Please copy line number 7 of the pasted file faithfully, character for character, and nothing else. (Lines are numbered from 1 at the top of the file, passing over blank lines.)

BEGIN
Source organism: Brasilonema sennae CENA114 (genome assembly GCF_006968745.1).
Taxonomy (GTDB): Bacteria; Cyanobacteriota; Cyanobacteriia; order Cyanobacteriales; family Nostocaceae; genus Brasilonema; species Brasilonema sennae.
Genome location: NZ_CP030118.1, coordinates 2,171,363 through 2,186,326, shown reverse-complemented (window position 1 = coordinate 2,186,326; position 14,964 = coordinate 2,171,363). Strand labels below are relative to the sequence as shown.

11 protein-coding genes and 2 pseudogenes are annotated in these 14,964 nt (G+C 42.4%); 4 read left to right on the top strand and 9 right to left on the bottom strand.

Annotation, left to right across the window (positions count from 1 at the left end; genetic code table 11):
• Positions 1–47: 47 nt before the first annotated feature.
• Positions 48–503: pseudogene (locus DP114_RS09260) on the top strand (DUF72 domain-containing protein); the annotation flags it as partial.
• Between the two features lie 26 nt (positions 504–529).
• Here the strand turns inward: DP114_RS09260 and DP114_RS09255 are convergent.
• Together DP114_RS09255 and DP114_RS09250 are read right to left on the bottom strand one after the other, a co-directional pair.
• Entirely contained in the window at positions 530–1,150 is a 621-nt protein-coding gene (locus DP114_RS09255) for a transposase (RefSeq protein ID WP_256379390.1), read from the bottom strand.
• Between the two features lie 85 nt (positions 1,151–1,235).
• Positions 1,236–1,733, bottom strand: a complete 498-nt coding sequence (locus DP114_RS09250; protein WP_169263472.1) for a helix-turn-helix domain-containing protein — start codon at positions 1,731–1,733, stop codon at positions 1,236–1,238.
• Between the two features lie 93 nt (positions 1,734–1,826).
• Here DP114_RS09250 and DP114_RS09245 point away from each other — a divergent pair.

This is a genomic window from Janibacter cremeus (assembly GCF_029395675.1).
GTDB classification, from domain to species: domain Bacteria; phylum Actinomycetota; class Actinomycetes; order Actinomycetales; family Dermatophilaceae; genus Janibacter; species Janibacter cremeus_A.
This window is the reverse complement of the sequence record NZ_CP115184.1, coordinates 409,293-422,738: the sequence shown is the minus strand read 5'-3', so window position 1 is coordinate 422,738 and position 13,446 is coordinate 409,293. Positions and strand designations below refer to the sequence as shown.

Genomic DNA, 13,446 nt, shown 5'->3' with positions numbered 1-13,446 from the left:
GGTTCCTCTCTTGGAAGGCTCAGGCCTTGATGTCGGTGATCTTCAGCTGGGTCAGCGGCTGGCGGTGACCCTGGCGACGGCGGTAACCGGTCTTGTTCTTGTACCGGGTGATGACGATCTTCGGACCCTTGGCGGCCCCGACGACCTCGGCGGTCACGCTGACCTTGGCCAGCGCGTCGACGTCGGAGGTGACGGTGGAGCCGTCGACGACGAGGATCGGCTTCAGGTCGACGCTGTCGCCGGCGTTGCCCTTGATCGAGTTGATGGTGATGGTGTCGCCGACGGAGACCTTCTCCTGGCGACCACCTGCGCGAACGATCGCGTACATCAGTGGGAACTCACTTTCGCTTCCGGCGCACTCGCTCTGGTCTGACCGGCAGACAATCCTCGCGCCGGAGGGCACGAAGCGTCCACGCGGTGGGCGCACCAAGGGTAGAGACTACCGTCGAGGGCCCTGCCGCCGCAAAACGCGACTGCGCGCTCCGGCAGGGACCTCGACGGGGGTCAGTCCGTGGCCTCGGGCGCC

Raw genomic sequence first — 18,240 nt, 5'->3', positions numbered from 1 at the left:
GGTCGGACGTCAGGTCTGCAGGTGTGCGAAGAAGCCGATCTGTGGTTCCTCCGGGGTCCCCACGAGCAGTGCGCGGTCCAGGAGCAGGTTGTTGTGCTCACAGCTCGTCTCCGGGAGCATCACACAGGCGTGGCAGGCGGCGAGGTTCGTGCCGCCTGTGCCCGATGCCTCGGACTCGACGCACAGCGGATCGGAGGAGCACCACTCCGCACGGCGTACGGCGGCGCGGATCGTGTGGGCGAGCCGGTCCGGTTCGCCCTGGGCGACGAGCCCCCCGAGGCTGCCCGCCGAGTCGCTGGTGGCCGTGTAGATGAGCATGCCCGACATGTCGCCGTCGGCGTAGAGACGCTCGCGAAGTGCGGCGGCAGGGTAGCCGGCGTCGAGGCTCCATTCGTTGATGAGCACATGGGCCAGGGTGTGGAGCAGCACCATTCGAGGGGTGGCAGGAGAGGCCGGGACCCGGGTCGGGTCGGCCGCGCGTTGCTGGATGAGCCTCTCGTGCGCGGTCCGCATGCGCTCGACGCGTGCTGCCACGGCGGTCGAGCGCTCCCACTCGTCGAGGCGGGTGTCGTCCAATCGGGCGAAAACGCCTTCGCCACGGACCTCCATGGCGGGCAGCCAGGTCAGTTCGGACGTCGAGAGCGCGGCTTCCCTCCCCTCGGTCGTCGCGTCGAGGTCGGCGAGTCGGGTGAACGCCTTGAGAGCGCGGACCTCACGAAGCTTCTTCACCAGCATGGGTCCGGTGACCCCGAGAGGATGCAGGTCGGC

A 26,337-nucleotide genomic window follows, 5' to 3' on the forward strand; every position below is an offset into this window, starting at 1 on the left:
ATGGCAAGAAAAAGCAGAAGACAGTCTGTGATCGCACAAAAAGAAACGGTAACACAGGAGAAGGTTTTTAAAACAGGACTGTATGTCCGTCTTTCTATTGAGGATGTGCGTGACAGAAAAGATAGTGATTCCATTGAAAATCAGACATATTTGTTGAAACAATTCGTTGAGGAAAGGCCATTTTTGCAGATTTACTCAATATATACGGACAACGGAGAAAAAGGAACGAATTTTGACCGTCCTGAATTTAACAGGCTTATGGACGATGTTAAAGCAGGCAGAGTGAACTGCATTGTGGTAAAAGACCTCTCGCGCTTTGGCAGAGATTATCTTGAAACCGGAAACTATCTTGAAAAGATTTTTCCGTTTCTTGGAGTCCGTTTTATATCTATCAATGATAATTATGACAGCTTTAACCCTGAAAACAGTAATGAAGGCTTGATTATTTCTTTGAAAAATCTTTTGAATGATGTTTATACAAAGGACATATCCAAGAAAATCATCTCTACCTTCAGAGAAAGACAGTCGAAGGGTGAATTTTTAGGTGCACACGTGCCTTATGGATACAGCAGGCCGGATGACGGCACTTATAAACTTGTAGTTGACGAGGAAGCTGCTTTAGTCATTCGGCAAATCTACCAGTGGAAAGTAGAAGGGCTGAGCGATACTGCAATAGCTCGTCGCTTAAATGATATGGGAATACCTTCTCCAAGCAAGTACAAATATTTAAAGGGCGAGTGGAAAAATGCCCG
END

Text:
• Positions 48–503: pseudogene (locus DP114_RS09260) on the top strand (DUF72 domain-containing protein); the annotation flags it as partial.